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UCLA Basketball: Arizona State Preview -- Big Road Challenge On The Way To An NCAA Bid

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The Bruins go back on the road this week. First up is ASU. The Sun Devils are on an upswing having beaten Arizona and Washington, but they lost at home to Oregon -- the team the Bruins just beat. Since a win at Arizona is virtually impossible, beating ASU on the road is an important part of the road map to third in the PAC-12 and an NCAA bid.

Cary Edmondson-USA TODAY Sports

ASU Basketball is somewhat non-descript. Checking the PAC-12 individual leader board, the 6"10" center Eric Jacobsen is second in FG% but he's averaging only 9.4 points per game, He's second on the team in rebounding at 6.3,  and he fouls a lot, averaging 3.56 fpg. He fouled out in the Oregon OT loss at home. Besides, Jacobsen, ASU's leading scorer Shaquielle McKissic is ninth in steals. After that, you have to dig deep into the advanced statistics to find anyone from ASU. (Savon Goodman has not played enough to qualify for the leader boards).

The immediate comparison would seem to be Oregon State: more talent but still below average, both play in a slow, deliberate style, both are surprisingly good at home (both beat Arizona at home) but can't win on the road (beating a horrible Washington team sans- Robert Upshaw notwithstanding). ASU goes deeper than Oregon State, playing 8-10 including Marquette transfer Savon Goodman who became eligible on December 16. Goodman cracked the starting lineup recently, and the Sun Devils have looked better as Goodman has gotten more minutes.

However, ASU's loss to Oregon at home is perhaps more instructive. ASU plays man defense, and the guards/wings are good defenders. Joseph Young was held in check, but 6'7" forward Elgin Cook went off for 23 points, and center Jacobsen fouled out.

ASU will likely throw McKissic at Norman Powell, and Goodman at Looney. The hope is that Tony Parker will dominate Jacobsen, and put him in foul trouble. There's not a big reason to play man defense in this game, but it will likely be 50/50. McKissic and Goodman are the two best players. McKissic is decent from three, but Goodman doesn't take the three at all.  ASU is a mid-pack from the three. Alford saves Norman and Kevon, so those matchups don't seem likely to happen. That's what makes me think zone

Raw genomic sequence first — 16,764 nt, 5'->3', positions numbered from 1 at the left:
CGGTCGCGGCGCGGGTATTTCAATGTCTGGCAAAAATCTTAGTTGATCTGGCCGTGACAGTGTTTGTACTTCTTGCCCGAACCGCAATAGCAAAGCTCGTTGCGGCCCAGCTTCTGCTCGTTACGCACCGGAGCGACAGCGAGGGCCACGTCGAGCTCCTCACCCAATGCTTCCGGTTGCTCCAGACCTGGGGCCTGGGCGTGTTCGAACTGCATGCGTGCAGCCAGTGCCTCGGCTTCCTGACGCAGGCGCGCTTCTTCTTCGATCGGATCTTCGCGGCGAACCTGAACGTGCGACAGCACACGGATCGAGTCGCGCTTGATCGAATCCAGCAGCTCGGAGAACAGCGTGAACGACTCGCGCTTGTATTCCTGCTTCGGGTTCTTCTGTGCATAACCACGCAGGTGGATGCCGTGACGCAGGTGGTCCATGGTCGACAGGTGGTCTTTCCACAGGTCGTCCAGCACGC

The comparative stats, on the surface, are about even. Once again, I ask how that can be. The Bruin conference season has had big swings: bad start including a beat down by Utah, they learn a lesson and run the offense through Tony, Tony sits out the Oregon trip, Tony's back, and the Bruins win again.

Pts FG% FT% 3P% Rebs OR DR Assists TO Stls Blk eFG% FTR OR% TO%
Arizona St. 70.5 45.6 66.4 36.9 34.5 10.2 24.4 13.5 14.3 5.7 2.1 52.6 42.4 31.1 21.2
UCLA 71.5 42.7 66.3 35.3 39.8 13.4 26.4 13.8 12 6.7 3.7 47.9 37.8 35.4 17.6
Arizona St. Def 65.3 43.8 69.7 34.8 30.8 8.2 22.6 12.1 13.1 6.1 3.7 48.8 35.7 25.2 19.5
UCLA Def 68.2 41.5 70 35 34.4 9.9 24.5 13.5 12.3 6.3 3.6 48.5 32.1 27.3 18






You have to dig deeper to understand statistically why the Bruins are 8-5 despite often not passing the eye test. Check the conference statistical rankings for UCLA and Arizona State:

UCLA Arizona St.
RPI 97 36
ORPG 1 6
TRPG 1 7
Fouls Received 1 12
Fouls Given 1 10
TO 4 12
FLR% 2 7
Off Eff 5 7
PPG 8 7
Possessions 10 8
FG% 9 4
3FG% 7 6
FT% 9 12

I've mentioned this before; the Bruins are second in floor percentage, a measure of percent of possessions that result in a score of any kind. UCLA leads the conference in offensive rebounds, they don't actually turn the ball over that much (I know, I know), they get fouled a lot, but they don't foul much. It turns out that they are a slow and efficient team. Balls don't lie, but I know this strains credulity. The other part of this is that the PAC-12 is really bad (especially on the road) -- remember that!

It's definitely not hard to imagine a road loss, but the Bruins played two close road games in the Bay Area. I am calling this a close win for the Bruins with Tony and Kevon having big games.